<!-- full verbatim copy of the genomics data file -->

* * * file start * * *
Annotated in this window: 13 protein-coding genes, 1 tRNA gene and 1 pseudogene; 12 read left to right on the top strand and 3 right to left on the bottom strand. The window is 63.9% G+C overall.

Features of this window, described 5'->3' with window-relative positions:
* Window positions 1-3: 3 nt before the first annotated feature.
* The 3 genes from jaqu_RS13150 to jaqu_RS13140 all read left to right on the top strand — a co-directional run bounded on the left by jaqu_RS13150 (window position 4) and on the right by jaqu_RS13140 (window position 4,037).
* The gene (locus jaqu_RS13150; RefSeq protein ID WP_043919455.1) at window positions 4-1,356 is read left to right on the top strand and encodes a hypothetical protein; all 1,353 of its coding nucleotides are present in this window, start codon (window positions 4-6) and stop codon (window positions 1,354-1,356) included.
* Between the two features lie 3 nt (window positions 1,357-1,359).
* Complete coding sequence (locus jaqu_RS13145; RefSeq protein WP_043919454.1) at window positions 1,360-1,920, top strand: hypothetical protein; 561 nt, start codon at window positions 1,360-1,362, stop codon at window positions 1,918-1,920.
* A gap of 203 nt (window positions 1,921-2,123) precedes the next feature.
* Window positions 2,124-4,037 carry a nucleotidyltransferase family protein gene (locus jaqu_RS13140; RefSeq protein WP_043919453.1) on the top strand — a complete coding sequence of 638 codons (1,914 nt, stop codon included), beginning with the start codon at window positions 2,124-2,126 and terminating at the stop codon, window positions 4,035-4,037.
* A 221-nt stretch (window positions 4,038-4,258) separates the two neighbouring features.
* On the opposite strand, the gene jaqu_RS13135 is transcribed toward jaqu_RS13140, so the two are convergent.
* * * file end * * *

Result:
Annotated in this window: 13 protein-coding genes, 1 tRNA gene and 1 pseudogene; 12 read left to right on the top strand and 3 right to left on the bottom strand. The window is 63.9% G+C overall.

Features of this window, described 5'->3' with window-relative positions:
* Window positions 1-3: 3 nt before the first annotated feature.
* The 3 genes from jaqu_RS13150 to jaqu_RS13140 all read left to right on the top strand — a co-directional run bounded on the left by jaqu_RS13150 (window position 4) and on the right by jaqu_RS13140 (window position 4,037).
* The gene (locus jaqu_RS13150; RefSeq protein ID WP_043919455.1) at window positions 4-1,356 is read left to right on the top strand and encodes a hypothetical protein; all 1,353 of its coding nucleotides are present in this window, start codon (window positions 4-6) and stop codon (window positions 1,354-1,356) included.
* Between the two features lie 3 nt (window positions 1,357-1,359).
* Complete coding sequence (locus jaqu_RS13145; RefSeq protein WP_043919454.1) at window positions 1,360-1,920, top strand: hypothetical protein; 561 nt, start codon at window positions 1,360-1,362, stop codon at window positions 1,918-1,920.
* A gap of 203 nt (window positions 1,921-2,123) precedes the next feature.
* Window positions 2,124-4,037 carry a nucleotidyltransferase family protein gene (locus jaqu_RS13140; RefSeq protein WP_043919453.1) on the top strand — a complete coding sequence of 638 codons (1,914 nt, stop codon included), beginning with the start codon at window positions 2,124-2,126 and terminating at the stop codon, window positions 4,035-4,037.
* A 221-nt stretch (window positions 4,038-4,258) separates the two neighbouring features.
* On the opposite strand, the gene jaqu_RS13135 is transcribed toward jaqu_RS13140, so the two are convergent.